Finally, the construction of existing motion control systems is based on the assumption that all components of a picture are photographed with the same repetitive motions (scaled up or scaled down depending on the scale of the components) and that the camera has to execute a physical move to attain these motions. The construction of the present invention is based on a different assumption. All components of the picture are photographed with different motions, i.e., a desired combined image sequence is divided into separate image sequences (components) for filming using the present invention. The result is an image identical to that taken during a conventional physical move, but the conventional motion is never really executed in space by the camera.

The biggest problem in the production of multi-composite images is the problem of scale. When different components of an image have different scales (size), it is very difficult to make them "fit". This problem is caused by two major factors.

The first is that the physical move of the camera has to be scaled up or scaled down depending on the scales of the components. The scaling up or down of a non-linear physical move creates different physical conditions (wherein different values of kinetic energy are of importance) for the motors and the construction of the motion control system. The results are different image "jitters" for the different components. The second factor is the lack of clear reference for the location in space of the photographed components (i.e., where to place an object in relationship to the camera).

The present invention solves these problems. During a conventional physical move, the jitter of a picture appears when the camera is changing its X-Y-Z position in space in a non-linear manner, since jitter in camera takes is mainly caused by centrifugal forces. Jitter does not exist (or is so minute that it is not detectable in the picture) when a physical move is purely linear in nature. Because the motion simulation control transforms a non-linear movement to linear movement, the jitter problem is solved (assuming that the tracks used in the motion simulation control are nearly or perfectly straight).

The full solution to the problems caused by scale can be seen from considering FIGS. 26, 28 and 30. These Figures depict three phases of straight travel for camera 10. The camera travels from point A (having coordinates x-- cam=2.5, y-- cam=-1.5 in FIG. 26) to point A1 (having coordinates x-- cam=2.5, y-- cam=0 in FIG. 28) to point D (having coordinates x-- cam=2.5, y-- cam=1.5 in FIG. 30) and observes target point T, which is located in the center of the Cartesian plot. In these Figures, there are three boards of different sizes, 44, 46, and 48, representing three different scales. Each of these boards has an arrow pointing in the north direction, which will be used as a reference again.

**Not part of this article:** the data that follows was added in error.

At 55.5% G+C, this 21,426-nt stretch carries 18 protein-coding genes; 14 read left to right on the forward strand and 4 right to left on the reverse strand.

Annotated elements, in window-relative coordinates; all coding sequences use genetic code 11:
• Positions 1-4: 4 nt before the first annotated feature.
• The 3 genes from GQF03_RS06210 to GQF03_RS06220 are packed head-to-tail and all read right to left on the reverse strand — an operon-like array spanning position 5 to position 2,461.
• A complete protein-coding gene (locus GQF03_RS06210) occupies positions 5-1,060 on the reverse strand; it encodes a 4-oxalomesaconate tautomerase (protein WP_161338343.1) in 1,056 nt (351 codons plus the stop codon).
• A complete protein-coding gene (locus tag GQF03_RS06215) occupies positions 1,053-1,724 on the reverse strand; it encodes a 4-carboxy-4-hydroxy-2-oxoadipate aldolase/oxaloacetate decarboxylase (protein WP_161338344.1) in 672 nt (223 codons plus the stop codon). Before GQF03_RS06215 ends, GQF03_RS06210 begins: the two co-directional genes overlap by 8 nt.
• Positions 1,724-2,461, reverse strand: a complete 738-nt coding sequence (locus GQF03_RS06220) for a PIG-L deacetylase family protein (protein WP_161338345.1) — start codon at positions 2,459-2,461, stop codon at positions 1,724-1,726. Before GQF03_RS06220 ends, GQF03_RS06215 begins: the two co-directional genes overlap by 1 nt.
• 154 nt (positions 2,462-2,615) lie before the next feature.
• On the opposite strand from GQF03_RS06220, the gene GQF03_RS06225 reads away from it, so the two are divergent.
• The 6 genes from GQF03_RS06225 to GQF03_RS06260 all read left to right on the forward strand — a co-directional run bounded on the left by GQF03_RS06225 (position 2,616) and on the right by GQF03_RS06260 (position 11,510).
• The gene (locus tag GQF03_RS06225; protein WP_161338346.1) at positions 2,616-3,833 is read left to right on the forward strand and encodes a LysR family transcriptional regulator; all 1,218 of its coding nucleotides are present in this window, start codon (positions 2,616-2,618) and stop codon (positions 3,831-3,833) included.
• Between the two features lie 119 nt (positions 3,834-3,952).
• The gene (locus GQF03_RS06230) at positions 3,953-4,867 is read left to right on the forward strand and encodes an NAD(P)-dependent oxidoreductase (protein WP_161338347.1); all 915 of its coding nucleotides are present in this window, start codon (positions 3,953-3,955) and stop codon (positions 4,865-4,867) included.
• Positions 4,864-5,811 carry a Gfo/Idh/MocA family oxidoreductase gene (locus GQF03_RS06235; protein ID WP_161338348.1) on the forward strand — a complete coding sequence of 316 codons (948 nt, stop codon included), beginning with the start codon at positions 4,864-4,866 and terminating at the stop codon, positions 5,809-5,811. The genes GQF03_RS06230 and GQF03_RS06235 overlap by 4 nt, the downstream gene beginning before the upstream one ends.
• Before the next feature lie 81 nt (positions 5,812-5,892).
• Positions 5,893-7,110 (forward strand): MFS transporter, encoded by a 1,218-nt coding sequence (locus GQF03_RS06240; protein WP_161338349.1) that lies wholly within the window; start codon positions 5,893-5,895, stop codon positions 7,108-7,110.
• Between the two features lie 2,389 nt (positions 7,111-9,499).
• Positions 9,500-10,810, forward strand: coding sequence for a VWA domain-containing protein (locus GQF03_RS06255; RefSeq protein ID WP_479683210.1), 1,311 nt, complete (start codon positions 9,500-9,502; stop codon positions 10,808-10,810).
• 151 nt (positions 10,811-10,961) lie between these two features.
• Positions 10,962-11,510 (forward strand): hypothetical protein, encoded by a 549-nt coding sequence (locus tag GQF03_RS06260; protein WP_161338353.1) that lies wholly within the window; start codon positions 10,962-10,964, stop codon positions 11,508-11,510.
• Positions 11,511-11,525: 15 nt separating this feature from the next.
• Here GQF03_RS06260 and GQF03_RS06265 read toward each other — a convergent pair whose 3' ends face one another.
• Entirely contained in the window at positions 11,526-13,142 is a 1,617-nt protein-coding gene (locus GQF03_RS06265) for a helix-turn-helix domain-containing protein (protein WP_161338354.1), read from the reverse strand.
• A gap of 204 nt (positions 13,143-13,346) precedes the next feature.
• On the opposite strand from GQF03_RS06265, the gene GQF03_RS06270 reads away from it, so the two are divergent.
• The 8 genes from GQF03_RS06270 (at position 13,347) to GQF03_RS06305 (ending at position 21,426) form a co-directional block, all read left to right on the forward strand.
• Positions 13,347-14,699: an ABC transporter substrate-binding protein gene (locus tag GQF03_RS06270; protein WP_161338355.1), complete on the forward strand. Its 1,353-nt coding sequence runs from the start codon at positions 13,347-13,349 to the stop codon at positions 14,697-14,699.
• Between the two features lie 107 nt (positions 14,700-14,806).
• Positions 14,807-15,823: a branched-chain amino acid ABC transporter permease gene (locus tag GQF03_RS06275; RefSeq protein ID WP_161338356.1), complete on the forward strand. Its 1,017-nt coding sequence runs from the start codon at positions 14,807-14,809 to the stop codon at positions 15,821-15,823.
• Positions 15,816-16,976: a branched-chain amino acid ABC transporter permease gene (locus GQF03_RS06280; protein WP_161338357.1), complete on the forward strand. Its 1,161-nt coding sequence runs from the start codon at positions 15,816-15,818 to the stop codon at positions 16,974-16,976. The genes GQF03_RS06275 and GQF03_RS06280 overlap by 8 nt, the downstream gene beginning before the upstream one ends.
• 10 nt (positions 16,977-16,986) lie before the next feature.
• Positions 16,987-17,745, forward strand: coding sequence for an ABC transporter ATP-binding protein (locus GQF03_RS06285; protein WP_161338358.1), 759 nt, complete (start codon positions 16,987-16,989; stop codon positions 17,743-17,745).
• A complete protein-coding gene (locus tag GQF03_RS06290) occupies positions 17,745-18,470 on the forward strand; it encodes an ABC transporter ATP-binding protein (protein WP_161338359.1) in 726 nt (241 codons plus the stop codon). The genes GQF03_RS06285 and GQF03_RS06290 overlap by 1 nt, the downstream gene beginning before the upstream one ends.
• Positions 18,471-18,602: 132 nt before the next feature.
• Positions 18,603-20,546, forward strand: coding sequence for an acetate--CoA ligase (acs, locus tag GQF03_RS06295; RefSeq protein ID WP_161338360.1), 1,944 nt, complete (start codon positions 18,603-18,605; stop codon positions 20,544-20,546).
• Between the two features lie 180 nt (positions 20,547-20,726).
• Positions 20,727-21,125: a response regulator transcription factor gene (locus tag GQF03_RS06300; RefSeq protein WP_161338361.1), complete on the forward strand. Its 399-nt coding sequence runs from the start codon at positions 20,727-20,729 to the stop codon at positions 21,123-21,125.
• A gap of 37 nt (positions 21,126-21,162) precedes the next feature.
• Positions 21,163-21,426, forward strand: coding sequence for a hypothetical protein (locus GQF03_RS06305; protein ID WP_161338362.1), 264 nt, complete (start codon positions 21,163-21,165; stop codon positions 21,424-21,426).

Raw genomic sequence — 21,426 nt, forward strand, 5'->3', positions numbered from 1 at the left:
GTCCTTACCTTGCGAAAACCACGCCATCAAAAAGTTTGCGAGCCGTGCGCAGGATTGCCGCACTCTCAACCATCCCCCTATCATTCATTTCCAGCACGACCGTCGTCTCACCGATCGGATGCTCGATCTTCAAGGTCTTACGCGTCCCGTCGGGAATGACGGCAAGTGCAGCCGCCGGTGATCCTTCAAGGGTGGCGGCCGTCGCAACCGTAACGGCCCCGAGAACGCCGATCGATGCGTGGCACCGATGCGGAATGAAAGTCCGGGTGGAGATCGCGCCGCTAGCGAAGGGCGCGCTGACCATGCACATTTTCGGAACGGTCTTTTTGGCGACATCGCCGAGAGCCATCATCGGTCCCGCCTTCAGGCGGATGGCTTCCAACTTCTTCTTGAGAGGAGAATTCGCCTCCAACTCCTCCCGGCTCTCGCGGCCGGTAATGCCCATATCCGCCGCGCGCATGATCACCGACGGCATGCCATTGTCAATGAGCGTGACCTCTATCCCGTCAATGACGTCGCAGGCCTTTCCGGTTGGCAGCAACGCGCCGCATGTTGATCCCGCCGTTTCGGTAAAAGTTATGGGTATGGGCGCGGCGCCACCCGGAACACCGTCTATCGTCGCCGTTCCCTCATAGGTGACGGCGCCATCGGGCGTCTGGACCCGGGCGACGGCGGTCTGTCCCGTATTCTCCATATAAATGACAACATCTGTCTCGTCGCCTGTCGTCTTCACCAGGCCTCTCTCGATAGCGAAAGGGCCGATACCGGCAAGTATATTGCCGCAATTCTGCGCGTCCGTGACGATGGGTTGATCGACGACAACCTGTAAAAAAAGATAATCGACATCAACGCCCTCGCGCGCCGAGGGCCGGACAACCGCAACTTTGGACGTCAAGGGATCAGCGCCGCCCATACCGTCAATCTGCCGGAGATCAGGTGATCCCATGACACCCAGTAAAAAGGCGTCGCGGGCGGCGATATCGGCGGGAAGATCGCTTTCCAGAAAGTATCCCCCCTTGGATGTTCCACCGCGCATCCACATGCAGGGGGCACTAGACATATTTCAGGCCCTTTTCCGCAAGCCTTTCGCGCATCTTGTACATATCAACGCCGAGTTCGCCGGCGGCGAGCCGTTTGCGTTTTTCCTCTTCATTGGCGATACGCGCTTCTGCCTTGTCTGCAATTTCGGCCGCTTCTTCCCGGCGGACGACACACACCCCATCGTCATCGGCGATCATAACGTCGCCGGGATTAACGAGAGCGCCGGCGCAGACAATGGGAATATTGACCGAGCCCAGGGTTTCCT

The reference for the scale is the radius of the board. In the discussed examples, when the radius of the rotating stage 24 of the invention is 1 graph unit, the radius of the board, in scale 1:1, has the value of 1 graph unit (RADIUS=1.0), in scale 2:1, has the value of 2 graph units (RADIUS=2.0) and in scale 1:2, has the value of 0.5 graph unit (RADIUS=0.5). The different scales of the boards only effect the camera's travel according to the following formula: "scaled travel"=travel * RADIUS. In other words, and as can be seen from FIG. 26, the actual or "scaled travel" shown in FIG. 26 is converted to travel for the invention by dividing the "scaled travel" by the radius. Applying this formula to the conditions shown in FIGS. 26, 28 and 30, "scale conditions" can be established for every phase of the camera 10 movement relative to each of the three boards.

For example, FIGS. 27a-27c show three relationships between the camera 26 and the rotating stage 24 according to the invention. The relationship in FIG. 27a will produce the same image as the scale conditions created by the relationship between the camera 10 and board 44 in FIG. 26. That is, the travel between the camera 26 and the stage 24 in FIG. 27a will produce the same scale as the scaled travel between the camera 10 and board 44 in FIG. 26.

Similarly, the relationship depicted in FIG. 27c will produce the same image as the scale conditions between the camera 10 and board 46 depicted in FIG. 26. Likewise, the relationship depicted in FIG. 27c will produce the same image as the scale conditions between the camera 10 and board 48 in FIG. 26.

In a similar fashion, the relationships depicted in FIGS. 29a-29c correspond to the scale conditions depicted in FIG. 28, while the relationships shown in FIGS. 32a-31c will produce the same images for each individual board as the scale conditions depicted in FIG. 30. From FIGS. 27a-27c, 29a-29c, and 31a-31c, it can be seen that by arranging the camera 26 and the rotating stage 24, the motion simulation control can fulfill all of the scale conditions established from FIGS. 26, 28 and 30.

The scaling feature of the present invention can be applied to three-dimensional objects as well. In FIGS. 32, 34 and 36, is shown a long arrow-like object 50, which is built from three smaller sections 50a, 50b, and 50c. Every section rests on a different board, 52a, 52b, or 52c. It is important to note that FIGS. 32, 34 and 36 show the desired visual result: one object composed from three sections representing different scales. The dimension of every section can be established by its relationship to the radius of every board. In FIG. 32, 34 and 36 are established additional scale section conditions which describe the relationship between the camera and each corner of every section.